Good news from the beach where, after being uninhabitable since early September, 2018, we’ve actually got a walk-through scheduled for next Wednesday afternoon. Hard to believe and, frankly, our expectations for seeing good, quality work are lower than low but…if we can get back in there, deep clean, get our furniture out of storage, start fixing whatever mess the crews leave, we’ll be very happy.
Numerous email exchanges today related to fall planning at work and, as seen on a ‘net meme, this summary seems spot on;
-we don’t know much -what we know we can’t share just yet -everything is going to change -given the above, please make a plan.
A visitor to the yard during this morning’s rains brought smiles to our faces.
A very sweet and pleasant birthday party for Pattie’s sister was a real highlight of the day. With the six attendees all distancing around a large table, it was so very nice to see them all looking well. Jen and Ciaran came over to our porch for a drink/tea later in the afternoon, and we really enjoyed watching so many in the n’hood walking and jogging while the four of us caught up a bit on life.
As Jenny said, it’s just so hard to not greet people more personally, to reach out and hug; to meet someone and not shake hands.
Those habits, not universal practices, but certainly the norm here in the U.S., aren’t the most healthy...
Chores around the house, yoga, writing, cooking. Readying to do some more cooking tomorrow for a social-distancing b-day party for a sis-in-law. What a relief to have a quiet day.
As soon as the weather is a little nicer (doesn’t have to be great, but hope for slightly warmer water) Pattie and I will rent some tanks and go for a few dives in a quarry about an hour west of here. That’s something we’re really looking forward to, but want to do it before the coming Memorial Day weekend, if possible.
Wasn’t completely able to avoid the reality of our time, though, as I did do little bits of thinking about fall teaching. And in reading this very persuasive essay, the fall’s appropriate teaching setting seems clear…one never knows how long administ...
Such a wild week, especially with that unexpected lay-off hitting close to home. Thankfully, those closest to his work, those who know how good he and his work are, were surprised and angered at the layoff. So supportive of him that they immediately recommended him for good and available positions. Within 24 hours of their offer to help, an interview happened this morning and, pending approval up the chain, an offer is likely this week. We’ll see if this place’s hiring is effected in a way that will prohibit or forestall this delay, but the job seems a good one, with good compensation, and we’ll keep fingers crossed.
In the meantime, recruiters have been contacted and three of them are looking into openings in the south—specifically NC (Raleigh, Charlotte)...
A video-chat meeting with my department at school today. Sharing some elements of the ‘plan’ for the fall, which involves 8-week terms each with half-courseloads for both faculty and students. The claim is that this makes us more ‘academically nimble.’ Without even noting the implicit oxymoron at play here, I really have absolutely no idea what that phrase is supposed to mean, nor how this arrangement is a benefit. But, at the same time, I don’t see this scheduling as any worse than a single extended (15-week) semester, as is the usual.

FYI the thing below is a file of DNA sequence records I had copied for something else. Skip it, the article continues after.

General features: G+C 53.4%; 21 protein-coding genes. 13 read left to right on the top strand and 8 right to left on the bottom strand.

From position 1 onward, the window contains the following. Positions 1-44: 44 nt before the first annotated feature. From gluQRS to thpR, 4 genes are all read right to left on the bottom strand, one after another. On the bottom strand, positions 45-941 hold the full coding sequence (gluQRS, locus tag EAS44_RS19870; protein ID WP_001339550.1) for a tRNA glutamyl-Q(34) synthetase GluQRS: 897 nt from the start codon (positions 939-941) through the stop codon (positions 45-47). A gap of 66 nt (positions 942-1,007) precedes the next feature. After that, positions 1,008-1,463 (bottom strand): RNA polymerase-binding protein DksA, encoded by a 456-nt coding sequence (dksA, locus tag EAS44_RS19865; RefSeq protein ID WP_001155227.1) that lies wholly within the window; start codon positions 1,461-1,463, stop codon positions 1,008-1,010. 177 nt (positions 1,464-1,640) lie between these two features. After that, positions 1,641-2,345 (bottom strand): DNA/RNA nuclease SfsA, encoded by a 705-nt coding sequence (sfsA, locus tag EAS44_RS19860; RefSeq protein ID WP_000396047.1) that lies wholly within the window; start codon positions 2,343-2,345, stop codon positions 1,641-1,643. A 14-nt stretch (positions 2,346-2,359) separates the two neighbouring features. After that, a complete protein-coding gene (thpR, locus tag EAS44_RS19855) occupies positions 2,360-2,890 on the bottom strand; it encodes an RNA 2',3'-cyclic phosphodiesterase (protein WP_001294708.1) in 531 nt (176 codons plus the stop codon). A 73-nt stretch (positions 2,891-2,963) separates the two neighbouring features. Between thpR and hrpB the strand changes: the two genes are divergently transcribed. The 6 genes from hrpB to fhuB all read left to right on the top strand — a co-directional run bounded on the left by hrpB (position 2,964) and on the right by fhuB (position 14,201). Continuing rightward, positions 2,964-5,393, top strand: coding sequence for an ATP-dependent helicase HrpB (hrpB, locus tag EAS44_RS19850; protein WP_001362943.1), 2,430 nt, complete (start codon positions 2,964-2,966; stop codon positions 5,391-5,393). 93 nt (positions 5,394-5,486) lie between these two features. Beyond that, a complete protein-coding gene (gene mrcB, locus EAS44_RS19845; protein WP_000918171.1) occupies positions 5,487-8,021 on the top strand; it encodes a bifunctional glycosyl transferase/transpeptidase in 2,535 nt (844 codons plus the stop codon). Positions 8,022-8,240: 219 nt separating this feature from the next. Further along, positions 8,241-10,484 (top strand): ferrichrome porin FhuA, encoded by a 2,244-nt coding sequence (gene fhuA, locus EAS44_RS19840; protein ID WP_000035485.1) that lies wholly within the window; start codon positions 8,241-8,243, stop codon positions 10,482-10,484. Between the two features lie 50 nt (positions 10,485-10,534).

The meeting involved an explanation of the plan to use/assign/trace practice rooms—these are 6’x8’ rooms with small pianos, for the most part...
The news came yesterday that a major American university—Northwestern, a private one—is taking drastic steps to deal with fallout from this pandemic. This article notes that, among a number of very frightening actions, Northwestern is going to cut into their endowment. That’s a step of last resort, as the golden rule is to never touch an endowment’s capital unless in an existential crisis. This is all a very clear indicator of just how desperate this very well-endowed institution is right now, and this is surely not a unique situation.
And then the news that the California State University system, the largest system in the US, with 500,000 students, is maintaining all-online classes through the fall; the same with several Canadian universities (McGill, UBC, others).
Feeling things hitting close to home. Hearing of a few more people ill with Covid, both family and family of dear friends; and more people losing their jobs now.
So many musicians have lost every job on the horizon, really through August and, in some cases through October. Those in my sphere who’re in academia are relatively safe still, though furloughs and pay cuts are likely not far off. But others in the ‘professional’ world are now also being laid off.
The most recent layoff hits very close to home, though the reaction it’s causing is a jump-start to job-hunt action, which I’m glad to see...
The online/virtual graduation ceremony last Friday was more than I expected. Brief (35’) and efficiently delivered, there were some moments of touching sentiment, moments of worldly wisdom, moments of kitschy school pride. But it was a meaningful event, well done.
During the event I was thrilled (really) to receive messages from cap-and-gown-clad pictures of students I’ve had the pleasure of spending time with during their time in the School of Music. The personal messages, rather than the mass graduation ceremonies, were very moving expressions...